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KDE/Qt: Qt 5.9.0 beta and Krita

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Development
KDE

KDE/Qt

Filed under
KDE
  • Device Tailored Compositors with Qt Wayland at CLAAS E-Systems

    Have you heard about software in cars that run on embedded devices? Do you think that creating such software might be challenging? Well, welcome to a complete new world of complexity, welcome to the world of agriculture machines! For many years, automatic steering (on fields), terminals to control the complex mechanical operations of a self-driving 16 ton combine harvester on a soft ground, and self-optimization systems to optimize any tiny bit of your harvester, are key demands from customers. I, myself, am working at CLAAS E-Systems, the electronics and software department within the CLAAS group. Our group is well known for being among the leading manufacturers for combine harvesters, tractors and forage harvesters.

  • Qt Wayland Is Next Appearing On Tractors & Farm Equipment

    With Qt 5.8's Qt Wayland Compositor Framework taking shape, more developers are beginning to tailor a Qt Wayland compositor to their use-cases. One of those is a company specializing in farm equipment like combine harvesters, tractors, and harvesters.

    As a guest post on the official Qt blog, developer Andreas Cord-Landwehr of CLAAS E-Systems talked up Qt Wayland for their purposes in the highly-regulated agriculture industry.

  • KDevelop 5.1 Open-Source IDE Launches with LLDB and OpenCL Support, Many Changes

    The development team behind the popular, open-source, cross-platform, free and powerful KDevelop IDE (Integrated Development Environment) were proud to announce the official release and general availability of KDevelop 5.1.

    KDevelop 5.1 is now the most advanced stable version of the application, which is written entirely in Qt and designed to be used on various GNU/Linux distributions that usually ship with the KDE Plasma desktop environment, but also on the latest releases of the Microsoft Windows operating system.

KDE Plasma 5.9.4 Brings Improvements for Plasma Desktop, Workspace and Discover

Filed under
KDE

KDE released today the fourth maintenance update to the KDE Plasma 5.9 desktop environment series, which some of you are using on your Linux-based operating systems.

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KDevelop 5.1.0 released

Filed under
KDE

We are happy to announce the release of KDevelop 5.1! Tons of new stuff entered KDevelop 5.1. Here's a summary of what's new in this version:

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Also:KDevelop 5.1 Released With LLDB Support, Initial OpenCL, Better Python Support

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More in Tux Machines

today's leftovers

  • Mesa's Shader Cache Will Now Occupy Less Disk Space
    Mesa previously had a hard-coded limit to not take up more than 10% of your HDD/SSD storage, but now that limit has been halved. In a change to Mesa 17.2-dev Git and primed for back-porting to Mesa 17.1, Timothy Arceri has lowered the cache size limit to 5% of the disk space. He noted in the commit, "Modern disks are extremely large and are only going to get bigger. Usage has shown frequent Mesa upgrades can result in the cache growing very fast i.e. wasting a lot of disk space unnecessarily. 5% seems like a more reasonable default."
  • Amazon EC2 Cloud Benchmarks vs. AMD Ryzen, Various AMD/Intel Systems
  • Epiphany 3.25.1 Released, Ported To Meson
    Epiphany 3.25.1 has been released as the latest update for GNOME's Web Browser in what will be part of GNOME 3.26 this September. Epiphany 3.25.1 has continued the trend by other GNOME components in porting to the Meson build system. With Epiphany 3.25.1, Meson is present and its Autotools build system has been removed.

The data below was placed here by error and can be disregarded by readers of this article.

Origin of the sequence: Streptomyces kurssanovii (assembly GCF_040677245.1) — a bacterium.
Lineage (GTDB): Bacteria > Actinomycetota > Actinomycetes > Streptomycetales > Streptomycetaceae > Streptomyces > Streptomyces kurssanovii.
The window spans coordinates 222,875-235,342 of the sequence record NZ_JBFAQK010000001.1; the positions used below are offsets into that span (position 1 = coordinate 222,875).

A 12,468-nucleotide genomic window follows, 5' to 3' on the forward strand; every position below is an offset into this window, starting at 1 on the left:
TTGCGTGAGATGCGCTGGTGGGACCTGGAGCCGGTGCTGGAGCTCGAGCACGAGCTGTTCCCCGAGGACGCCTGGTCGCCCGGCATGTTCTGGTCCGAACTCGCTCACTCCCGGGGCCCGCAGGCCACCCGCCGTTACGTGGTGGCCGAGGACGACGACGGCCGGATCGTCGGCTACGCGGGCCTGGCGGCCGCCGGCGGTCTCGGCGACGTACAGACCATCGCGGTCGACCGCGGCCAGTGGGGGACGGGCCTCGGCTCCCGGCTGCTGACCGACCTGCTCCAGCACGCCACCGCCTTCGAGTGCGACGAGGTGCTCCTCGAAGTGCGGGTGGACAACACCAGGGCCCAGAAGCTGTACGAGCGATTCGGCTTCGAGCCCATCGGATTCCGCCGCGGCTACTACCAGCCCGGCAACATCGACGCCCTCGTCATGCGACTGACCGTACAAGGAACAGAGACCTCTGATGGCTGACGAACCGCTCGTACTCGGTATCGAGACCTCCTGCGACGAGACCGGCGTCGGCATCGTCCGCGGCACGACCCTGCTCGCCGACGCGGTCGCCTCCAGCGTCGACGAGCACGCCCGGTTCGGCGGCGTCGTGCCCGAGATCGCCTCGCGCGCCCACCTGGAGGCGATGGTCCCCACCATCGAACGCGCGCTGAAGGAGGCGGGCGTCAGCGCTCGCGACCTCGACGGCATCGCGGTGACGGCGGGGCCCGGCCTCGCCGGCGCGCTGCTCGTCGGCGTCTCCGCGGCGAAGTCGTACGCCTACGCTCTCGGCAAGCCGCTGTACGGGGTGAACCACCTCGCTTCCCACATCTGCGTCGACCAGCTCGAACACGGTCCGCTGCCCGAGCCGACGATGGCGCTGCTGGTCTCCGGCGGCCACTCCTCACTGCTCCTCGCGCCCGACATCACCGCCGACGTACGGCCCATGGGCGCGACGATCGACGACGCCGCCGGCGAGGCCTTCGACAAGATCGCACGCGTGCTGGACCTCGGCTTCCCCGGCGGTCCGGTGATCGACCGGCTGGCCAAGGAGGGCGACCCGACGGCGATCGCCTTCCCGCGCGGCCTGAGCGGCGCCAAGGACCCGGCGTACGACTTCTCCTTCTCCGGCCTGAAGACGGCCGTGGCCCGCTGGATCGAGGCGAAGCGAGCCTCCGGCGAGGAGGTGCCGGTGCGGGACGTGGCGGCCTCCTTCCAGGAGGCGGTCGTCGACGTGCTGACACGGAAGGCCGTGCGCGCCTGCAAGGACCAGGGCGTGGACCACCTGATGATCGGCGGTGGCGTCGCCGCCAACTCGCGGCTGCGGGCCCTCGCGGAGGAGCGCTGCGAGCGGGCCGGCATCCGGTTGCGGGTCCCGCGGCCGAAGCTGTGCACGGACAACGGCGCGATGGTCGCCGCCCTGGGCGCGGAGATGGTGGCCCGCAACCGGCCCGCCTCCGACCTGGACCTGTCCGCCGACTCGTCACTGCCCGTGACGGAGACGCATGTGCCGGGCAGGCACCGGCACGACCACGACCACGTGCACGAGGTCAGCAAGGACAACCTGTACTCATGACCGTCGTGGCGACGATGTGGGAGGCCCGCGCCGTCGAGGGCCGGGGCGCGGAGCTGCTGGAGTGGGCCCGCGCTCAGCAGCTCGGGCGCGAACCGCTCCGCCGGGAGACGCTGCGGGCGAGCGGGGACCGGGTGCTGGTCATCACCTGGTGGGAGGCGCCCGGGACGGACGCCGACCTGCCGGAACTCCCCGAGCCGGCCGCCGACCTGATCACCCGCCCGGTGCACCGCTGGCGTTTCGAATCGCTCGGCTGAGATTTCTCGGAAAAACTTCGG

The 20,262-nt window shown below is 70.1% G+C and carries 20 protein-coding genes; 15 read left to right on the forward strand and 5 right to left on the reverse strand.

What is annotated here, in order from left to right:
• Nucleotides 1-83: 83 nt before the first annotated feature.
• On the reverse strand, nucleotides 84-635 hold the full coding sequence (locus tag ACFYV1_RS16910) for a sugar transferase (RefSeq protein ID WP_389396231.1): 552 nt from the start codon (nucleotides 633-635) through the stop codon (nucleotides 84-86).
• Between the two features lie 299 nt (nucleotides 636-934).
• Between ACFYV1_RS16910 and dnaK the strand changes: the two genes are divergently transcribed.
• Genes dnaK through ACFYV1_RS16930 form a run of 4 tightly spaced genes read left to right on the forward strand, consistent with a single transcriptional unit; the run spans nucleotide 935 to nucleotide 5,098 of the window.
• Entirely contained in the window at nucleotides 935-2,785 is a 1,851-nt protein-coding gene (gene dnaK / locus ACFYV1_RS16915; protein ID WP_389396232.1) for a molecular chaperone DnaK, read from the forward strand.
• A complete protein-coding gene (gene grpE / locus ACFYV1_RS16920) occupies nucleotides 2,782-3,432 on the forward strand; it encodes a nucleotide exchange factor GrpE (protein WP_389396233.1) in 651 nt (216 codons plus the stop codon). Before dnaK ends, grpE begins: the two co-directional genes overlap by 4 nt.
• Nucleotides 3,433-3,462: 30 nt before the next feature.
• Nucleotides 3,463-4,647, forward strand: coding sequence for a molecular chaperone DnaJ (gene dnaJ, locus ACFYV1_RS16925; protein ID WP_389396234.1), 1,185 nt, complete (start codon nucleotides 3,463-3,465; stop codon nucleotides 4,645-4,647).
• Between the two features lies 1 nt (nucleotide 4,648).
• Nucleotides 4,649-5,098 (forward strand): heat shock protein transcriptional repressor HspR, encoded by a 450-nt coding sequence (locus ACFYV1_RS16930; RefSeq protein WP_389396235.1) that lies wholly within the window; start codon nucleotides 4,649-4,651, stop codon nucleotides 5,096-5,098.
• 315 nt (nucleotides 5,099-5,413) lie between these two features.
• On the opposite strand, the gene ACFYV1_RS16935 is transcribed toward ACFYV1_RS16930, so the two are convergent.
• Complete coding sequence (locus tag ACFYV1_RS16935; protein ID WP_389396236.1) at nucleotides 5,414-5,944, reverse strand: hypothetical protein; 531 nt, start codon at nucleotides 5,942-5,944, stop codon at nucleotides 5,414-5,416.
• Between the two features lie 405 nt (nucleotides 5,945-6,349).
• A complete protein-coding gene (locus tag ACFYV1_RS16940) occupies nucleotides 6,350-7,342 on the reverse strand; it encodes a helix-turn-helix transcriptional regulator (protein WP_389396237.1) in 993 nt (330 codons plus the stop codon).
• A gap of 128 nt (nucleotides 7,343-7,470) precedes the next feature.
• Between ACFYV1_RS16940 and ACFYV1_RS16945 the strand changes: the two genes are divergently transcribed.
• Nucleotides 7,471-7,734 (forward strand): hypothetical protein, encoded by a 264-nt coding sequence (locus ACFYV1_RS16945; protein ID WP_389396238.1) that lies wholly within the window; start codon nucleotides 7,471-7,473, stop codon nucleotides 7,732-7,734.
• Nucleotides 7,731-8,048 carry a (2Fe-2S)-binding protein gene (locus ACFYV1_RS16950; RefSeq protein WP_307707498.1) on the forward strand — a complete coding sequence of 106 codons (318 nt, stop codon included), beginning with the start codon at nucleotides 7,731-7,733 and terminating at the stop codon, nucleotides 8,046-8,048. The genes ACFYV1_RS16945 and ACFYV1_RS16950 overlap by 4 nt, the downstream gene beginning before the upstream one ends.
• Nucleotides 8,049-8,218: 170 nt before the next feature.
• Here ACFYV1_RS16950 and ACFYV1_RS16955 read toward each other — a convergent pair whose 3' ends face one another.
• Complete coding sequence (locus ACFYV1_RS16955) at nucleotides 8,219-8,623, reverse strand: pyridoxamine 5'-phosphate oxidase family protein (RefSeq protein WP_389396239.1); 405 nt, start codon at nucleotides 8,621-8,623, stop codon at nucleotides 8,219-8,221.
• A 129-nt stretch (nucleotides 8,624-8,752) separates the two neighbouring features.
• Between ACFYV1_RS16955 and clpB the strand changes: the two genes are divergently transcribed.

• Tumbleweed Snapshots Update Fonts, Perl, Python Packages
    openSUSE Tumbleweed snapshots this week gave many newer versions of Perl and Python packages, but several other packages were updated in the repositories including some open fonts. Google and Adobe fonts were updated in snapshots 20170424 and 20170420 with google-croscore-fonts and adobe-sourcehansans-fonts being added to the repositories respectively.
  • 3 cool features in Ubuntu 17.04
    April showers bring May flowers, and fresh versions of Ubuntu too. Canonical’s latest official Ubuntu release—17.04—arrived this month after news of the death of Unity 8 and the return to the GNOME desktop in 2018. For now, Ubuntu is still shipping with its Unity desktop. I wrote earlier that most users who need stability and support over new features will probably want to stick with Ubuntu 16.04, which was released last April, until Ubuntu 18.04 arrives a year from now. However, there are a few small things in Ubuntu 17.04 that will appeal to users who are keen to get all the newest updates.
  • Linux Security and Isolation APIs course in Munich (17-19 July 2017)
    I've scheduled the first public instance of my "Linux Security and Isolation APIs" course to take place in Munich, Germany on 17-19 July 2017. (I've already run the course a few times very successfully in non-public settings.) This three-day course provides a deep understanding of the low-level Linux features (set-UID/set-GID programs, capabilities, namespaces, cgroups, and seccomp) used to build container, virtualization, and sandboxing technologies. The course format is a mixture of theory and practical.

more of today's howtos

Leftovers: OSS and Sharing

Microsoft Begs, Bugs, and Bug Doors

  • Don't install our buggy Windows 10 Creators Update, begs Microsoft
    Microsoft has urged non-tech-savvy people – or anyone who just wants a stable computer – to not download and install this year's biggest revision to Windows by hand. And that's because it may well bork your machine. It's been two weeks since Microsoft made its Creators Update available, and we were previously warned it will be a trickle-out rather than a massive rollout. Now, Redmond has urged users to stop manually fetching and installing the code, and instead wait for it to be automatically offered to your computer when it's ready.
  • Microsoft Word flaw took so long to fix that hackers used it to send fraud software to millions of computers
    A flaw in Microsoft Word took the tech giant so long to fix that hackers were able to use it to send fraud software to millions of computers, it has been revealed. The security flaw, officially known as CVE-2017-0199, could allow a hacker to seize control of a personal computer with little trace, and was fixed on April 11 in Microsoft's regular monthly security update - nine months after it was discovered.